Institute for Policy Studies
Online and 1301 Connecticut Ave. NW, Washington D.C.
Oct 15, 2022
1:00 PM – 5:30 PM (GMT-4)
Please join us for this half-day hybrid event that will bring together organizations and individuals from around the world — including US Congressman Jesus “Chuy” García, Latindadd’s Patricia Miranda, economic historian Adam Tooze, former Argentinian finance minister Martín Guzmán, former Ecuadorian central bank director Andrés Araúz, and more — to discuss the urgent reforms of the IMF’s policies and governance structures needed to support an effective global response to the climate, inequality, food security, debt, and energy crises.
The International Monetary Fund (IMF) has a pivotal role to play in the multilateral response to the global “poly-crisis” — from the uneven global recovery from the Covid-19 pandemic, to the food and energy crises triggered by the war in Ukraine. While the human rights, health, social and economic consequences of an international financial architecture dominated by the interests of high-income countries in the Global North and elite interests in the Global South have long been a topic of intense concern, recent events and their catastrophic impacts on the human rights and lives of billions of the world’s most marginalised populations have once again brought questions of global governance to the fore. The current economic and geopolitical dynamics are further stressing an already fragile multilateral order.
Session I: Deteriorating global conditions and the IMF: Toward immediate and adequate responses, 1:00-2:15pm
Session II: Strengthening multilateralism through IMF governance reforms, 2:15 – 3:15pm
Break, 3:15 – 3:45pm
Session III: Enhancing accountability at the IMF through the establishment of an independent accountability mechanism, 3:45 – 4:45pm
Session IV: What next? Civil society strategy session, 4:45 – 5:30pm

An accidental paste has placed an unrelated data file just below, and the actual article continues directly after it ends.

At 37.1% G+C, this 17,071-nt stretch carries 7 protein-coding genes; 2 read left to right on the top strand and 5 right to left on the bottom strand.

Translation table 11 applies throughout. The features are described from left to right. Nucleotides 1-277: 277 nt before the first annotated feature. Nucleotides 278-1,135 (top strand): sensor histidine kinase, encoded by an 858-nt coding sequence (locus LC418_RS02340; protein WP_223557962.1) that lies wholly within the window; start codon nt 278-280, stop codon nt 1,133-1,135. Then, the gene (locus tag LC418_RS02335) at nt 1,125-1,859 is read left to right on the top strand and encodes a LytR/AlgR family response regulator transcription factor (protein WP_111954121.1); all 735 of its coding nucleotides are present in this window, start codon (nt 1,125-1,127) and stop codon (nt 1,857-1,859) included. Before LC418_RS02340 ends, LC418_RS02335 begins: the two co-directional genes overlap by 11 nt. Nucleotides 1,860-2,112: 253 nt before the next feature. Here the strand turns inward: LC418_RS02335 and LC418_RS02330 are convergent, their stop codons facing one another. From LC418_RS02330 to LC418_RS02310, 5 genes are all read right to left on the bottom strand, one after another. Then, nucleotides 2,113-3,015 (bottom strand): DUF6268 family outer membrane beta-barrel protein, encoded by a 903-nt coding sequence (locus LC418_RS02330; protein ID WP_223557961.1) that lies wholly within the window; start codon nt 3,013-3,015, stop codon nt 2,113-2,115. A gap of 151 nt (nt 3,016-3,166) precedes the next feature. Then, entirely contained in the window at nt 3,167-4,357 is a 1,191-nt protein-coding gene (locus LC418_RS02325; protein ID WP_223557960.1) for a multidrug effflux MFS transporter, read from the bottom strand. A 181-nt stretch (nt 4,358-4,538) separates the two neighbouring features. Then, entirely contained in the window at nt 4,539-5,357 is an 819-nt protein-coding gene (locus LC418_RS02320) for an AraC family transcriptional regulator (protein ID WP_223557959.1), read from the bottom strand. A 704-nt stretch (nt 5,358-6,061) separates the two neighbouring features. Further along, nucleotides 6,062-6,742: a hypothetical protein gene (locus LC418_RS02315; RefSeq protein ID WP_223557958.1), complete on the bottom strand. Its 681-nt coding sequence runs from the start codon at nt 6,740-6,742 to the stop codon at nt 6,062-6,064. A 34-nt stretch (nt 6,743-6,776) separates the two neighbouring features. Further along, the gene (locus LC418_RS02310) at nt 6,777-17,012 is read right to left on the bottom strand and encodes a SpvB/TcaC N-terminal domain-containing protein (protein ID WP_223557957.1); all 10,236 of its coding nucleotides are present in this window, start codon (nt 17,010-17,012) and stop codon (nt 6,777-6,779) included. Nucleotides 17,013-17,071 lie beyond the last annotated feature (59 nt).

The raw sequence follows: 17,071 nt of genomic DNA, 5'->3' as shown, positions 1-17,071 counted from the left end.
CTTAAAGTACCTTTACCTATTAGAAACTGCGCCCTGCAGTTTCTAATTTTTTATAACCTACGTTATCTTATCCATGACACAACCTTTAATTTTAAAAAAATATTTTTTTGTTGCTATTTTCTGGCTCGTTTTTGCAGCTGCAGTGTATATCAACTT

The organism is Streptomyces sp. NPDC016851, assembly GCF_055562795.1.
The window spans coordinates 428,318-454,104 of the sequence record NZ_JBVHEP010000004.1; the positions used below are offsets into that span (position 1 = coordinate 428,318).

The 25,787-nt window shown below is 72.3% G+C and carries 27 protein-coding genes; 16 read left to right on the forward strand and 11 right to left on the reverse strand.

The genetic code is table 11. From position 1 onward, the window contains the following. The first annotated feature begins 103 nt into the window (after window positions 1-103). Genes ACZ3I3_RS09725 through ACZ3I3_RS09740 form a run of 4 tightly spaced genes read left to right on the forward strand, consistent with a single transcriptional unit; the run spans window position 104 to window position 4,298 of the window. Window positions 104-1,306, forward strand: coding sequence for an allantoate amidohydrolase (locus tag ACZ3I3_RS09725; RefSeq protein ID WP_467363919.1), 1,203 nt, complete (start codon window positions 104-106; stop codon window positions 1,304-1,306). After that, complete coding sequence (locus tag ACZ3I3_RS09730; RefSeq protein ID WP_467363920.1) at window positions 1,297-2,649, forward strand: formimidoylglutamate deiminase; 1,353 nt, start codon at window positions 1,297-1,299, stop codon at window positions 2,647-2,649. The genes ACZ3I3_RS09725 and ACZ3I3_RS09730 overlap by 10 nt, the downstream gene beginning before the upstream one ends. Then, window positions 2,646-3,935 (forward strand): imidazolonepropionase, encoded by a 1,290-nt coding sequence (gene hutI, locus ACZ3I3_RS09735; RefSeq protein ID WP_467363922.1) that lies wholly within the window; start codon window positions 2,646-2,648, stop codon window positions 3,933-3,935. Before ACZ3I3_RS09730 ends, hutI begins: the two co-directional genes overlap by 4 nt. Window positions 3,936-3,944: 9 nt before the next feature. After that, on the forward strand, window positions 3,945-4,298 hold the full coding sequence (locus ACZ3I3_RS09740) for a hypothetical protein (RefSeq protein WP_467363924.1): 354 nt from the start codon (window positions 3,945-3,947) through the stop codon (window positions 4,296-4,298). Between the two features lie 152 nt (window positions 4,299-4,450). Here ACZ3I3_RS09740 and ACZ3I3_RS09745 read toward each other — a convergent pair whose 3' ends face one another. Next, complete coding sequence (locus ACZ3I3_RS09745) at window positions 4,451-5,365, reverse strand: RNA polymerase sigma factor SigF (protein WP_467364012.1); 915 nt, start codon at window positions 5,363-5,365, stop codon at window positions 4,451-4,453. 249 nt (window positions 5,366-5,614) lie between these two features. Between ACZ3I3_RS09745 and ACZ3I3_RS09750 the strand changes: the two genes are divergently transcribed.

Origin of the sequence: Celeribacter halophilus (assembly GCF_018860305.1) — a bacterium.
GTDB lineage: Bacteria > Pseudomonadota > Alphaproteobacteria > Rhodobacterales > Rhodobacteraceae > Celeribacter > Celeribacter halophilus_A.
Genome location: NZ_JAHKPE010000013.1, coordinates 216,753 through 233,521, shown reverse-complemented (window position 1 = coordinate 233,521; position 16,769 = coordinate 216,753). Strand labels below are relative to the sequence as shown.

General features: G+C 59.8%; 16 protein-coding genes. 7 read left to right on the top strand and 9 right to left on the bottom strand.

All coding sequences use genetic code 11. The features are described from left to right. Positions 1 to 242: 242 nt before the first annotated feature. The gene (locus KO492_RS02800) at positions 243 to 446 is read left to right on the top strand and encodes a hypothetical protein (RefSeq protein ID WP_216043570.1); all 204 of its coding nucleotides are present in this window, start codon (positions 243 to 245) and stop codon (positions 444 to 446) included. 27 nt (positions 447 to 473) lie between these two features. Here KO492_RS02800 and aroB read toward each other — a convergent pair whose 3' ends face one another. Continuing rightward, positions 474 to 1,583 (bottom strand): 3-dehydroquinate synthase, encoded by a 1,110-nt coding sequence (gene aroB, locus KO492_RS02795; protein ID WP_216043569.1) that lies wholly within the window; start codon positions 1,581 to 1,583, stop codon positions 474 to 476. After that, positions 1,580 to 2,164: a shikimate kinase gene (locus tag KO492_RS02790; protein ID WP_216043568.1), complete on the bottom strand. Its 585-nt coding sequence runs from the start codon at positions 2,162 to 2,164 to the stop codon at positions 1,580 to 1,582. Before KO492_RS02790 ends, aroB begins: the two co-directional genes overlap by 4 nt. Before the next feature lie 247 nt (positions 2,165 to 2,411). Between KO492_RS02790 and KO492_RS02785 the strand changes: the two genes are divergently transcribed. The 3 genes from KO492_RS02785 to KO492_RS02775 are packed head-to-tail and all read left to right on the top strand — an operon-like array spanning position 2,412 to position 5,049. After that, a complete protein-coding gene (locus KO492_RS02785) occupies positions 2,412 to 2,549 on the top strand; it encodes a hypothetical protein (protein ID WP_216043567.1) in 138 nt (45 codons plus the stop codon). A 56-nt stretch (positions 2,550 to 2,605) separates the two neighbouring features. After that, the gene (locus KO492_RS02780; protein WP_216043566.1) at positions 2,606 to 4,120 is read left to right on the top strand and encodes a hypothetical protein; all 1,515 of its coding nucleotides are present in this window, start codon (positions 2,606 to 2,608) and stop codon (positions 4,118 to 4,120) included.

The event will feature interactive discussions by distinguished panelists and will focus on concrete proposals for action by the IMF. The event will close with a strategy-setting session among civil society groups.
Organized by: Arab Watch Coalition, Boston University Global Development Policy Center, Bretton Woods Project, Center for Economic and Policy Research, Christian Aid, Eurodad, Institute for Policy Studies Global Economy Project, and Latindadd
Session I – 13:00 – 14:15
The IMF in deteriorating global conditions: Toward immediate and adequate responses (WATCH THE VIDEO)
Panelists in this session will critically examine the IMF’s crisis response to date and consider urgent policy responses required to ensure it supports rather than hinders an equitable, just and enduring recovery from evolving crises.
Recognising that some necessary IMF governance reforms will take time, the session will focus on proposals for immediate policy responses from the IMF, including the immediate issuance of additional Special Drawing Rights and their periodic and regular allocation, as well as actions required to address the escalating debt crisis.
The session will be moderated by Politico economics reporter Victoria Guida, and will feature an interactive discussion and 15-minute Q&A with: